While electrochemical sensors offer many advantages, they are not suitable for every gas. Since the detection mechanism involves the oxidation or reduction of the gas, electrochemical sensors are usually only suitable for gases which are electrochemically active, though it is possible to detect electrochemically inert gases indirectly if the gas interacts with another species in the sensor that then produces a response. Sensors for carbon dioxide are an example of this approach and they have been commercially available for several years.
Considering oxygen electrochemical sensors there are two fundamental variations in fuel-cell oxygen sensor designs:
• Partial atmospheric pressure, is that fraction of the total atmospheric pressure due to oxygen
• Capillary-pore, these sensors are much less influenced by changes in presure than partial pressure oxygen sensor designs.
Oxygen sensors may be affected by prolonged exposure: to acid gases, to carbon dioxide (CO2), most oxygen sensors should not be used continuously in atmospheres containing more than 25% CO2, limitation of operations in extreme cold or excessively hot temperatures.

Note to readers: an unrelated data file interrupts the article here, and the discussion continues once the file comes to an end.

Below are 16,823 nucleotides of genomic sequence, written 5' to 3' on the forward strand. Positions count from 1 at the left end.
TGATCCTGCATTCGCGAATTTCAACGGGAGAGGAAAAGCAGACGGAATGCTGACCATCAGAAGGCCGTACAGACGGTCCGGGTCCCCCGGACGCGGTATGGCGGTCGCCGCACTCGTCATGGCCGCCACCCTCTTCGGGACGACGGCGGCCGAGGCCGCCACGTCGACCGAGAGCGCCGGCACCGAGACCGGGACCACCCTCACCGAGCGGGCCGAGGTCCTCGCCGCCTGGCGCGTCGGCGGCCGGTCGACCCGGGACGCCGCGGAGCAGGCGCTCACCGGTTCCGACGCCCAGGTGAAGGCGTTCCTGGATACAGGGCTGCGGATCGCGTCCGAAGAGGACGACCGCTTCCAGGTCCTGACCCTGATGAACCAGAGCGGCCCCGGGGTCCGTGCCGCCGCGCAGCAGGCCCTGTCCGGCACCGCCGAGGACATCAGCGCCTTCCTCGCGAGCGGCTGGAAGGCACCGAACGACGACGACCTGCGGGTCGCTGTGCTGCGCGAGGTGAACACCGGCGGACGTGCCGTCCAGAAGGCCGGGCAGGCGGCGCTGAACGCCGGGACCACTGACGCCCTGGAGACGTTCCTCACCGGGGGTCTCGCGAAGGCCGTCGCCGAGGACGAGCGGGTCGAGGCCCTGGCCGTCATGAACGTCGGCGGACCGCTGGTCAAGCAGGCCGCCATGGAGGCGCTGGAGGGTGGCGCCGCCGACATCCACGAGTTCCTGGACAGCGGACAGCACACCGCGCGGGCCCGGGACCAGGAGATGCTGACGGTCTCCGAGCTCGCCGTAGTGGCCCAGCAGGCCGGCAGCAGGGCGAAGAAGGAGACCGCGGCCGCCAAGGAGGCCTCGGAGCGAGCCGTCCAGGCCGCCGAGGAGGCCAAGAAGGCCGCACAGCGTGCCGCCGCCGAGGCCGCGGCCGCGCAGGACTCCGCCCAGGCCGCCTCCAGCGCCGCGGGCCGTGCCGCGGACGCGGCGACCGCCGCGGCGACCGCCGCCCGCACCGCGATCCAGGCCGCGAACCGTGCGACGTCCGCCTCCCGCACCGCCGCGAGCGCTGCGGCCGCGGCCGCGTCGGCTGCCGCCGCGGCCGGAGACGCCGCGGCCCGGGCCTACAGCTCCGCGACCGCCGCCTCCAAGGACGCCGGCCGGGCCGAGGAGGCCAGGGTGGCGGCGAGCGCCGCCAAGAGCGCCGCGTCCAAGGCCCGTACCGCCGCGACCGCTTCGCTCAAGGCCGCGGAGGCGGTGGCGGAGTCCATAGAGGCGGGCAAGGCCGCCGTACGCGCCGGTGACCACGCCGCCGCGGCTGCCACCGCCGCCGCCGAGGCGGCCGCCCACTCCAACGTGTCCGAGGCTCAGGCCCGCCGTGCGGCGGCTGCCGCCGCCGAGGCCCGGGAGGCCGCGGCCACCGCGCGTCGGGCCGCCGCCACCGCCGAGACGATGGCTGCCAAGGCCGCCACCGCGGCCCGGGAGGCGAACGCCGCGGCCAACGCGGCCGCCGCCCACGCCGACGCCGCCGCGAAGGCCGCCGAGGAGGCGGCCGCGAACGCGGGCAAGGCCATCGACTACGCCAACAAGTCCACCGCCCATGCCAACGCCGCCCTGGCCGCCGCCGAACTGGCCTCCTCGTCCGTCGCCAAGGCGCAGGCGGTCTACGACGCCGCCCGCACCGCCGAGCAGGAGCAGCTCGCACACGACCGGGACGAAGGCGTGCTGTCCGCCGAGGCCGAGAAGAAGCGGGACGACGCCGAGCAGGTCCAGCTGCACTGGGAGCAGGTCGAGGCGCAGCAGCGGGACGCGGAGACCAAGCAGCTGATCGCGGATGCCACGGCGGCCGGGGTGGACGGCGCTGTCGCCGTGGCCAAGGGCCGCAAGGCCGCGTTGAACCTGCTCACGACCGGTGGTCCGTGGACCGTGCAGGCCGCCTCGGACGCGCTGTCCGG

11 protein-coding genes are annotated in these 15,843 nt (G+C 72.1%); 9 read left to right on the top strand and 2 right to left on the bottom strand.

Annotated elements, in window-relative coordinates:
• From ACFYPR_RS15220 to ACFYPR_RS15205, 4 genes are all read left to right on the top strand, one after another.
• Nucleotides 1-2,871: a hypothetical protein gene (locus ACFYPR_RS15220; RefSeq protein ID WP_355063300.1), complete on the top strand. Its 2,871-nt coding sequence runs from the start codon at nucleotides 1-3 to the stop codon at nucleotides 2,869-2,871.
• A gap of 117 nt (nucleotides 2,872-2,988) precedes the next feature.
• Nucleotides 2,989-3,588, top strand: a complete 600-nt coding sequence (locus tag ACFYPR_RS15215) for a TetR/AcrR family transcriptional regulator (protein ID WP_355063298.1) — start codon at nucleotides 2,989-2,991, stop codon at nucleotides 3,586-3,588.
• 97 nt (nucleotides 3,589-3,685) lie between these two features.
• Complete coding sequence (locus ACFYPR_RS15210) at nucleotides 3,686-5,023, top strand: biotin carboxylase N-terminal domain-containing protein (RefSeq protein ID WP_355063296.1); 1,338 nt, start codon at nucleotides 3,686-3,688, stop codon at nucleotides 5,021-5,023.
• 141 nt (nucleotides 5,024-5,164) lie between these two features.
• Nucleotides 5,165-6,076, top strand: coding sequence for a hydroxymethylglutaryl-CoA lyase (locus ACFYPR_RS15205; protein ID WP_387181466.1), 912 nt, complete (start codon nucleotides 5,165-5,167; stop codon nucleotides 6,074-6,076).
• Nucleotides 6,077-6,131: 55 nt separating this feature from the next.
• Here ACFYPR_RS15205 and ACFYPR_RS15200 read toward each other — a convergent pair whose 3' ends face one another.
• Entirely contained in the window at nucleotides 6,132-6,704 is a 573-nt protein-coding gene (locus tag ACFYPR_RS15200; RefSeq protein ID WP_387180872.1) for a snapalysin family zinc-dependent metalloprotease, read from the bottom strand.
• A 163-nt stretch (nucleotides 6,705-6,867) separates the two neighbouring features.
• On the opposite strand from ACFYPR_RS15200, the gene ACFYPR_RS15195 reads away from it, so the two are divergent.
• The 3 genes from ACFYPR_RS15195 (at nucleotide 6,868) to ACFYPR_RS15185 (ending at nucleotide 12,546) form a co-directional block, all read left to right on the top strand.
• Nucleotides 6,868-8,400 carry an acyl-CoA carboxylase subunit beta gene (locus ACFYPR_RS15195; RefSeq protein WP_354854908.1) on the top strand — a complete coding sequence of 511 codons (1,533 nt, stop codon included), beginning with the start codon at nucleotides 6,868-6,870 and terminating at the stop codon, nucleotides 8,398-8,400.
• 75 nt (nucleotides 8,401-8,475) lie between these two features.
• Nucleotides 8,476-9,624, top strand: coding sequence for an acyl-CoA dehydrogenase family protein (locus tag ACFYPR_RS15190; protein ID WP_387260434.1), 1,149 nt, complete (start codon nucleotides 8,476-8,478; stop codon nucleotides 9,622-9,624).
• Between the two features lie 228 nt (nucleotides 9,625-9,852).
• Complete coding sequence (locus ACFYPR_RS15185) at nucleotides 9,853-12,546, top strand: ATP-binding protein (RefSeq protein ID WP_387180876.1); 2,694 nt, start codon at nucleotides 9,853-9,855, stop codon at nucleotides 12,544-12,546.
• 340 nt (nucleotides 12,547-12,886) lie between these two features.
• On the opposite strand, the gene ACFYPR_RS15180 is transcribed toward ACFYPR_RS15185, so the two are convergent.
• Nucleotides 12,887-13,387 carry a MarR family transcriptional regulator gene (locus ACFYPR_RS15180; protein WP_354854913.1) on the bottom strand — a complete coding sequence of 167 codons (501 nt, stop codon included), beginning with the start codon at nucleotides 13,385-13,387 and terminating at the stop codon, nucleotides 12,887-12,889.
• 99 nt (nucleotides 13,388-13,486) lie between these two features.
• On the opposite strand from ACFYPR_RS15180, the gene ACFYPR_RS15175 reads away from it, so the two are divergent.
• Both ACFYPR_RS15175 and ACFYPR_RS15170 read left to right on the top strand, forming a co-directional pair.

More information: Electrochemical Gas Sensors
Photoionization detector (PID)
The photoionization detector (PID) utilizes ultraviolet light to ionize gas molecules, and is commonly employed in the detection of volatile organic compounds (VOCs). The heart of the photoionization detector is an ultraviolet source, which is essentially a lamp. Requirements for the monitoring of underground storage tanks to help prevent ground water contamination began to emerge, which required monitoring of VOCs. These events led to the design of small, portable PIDs that have proven to be both practical and reliable, and which offer fast response and the ability to detect low gas concentrations. To this day, PID sensors are the preferred choice for the detection of VOCs.
More information: PID Gas Sensors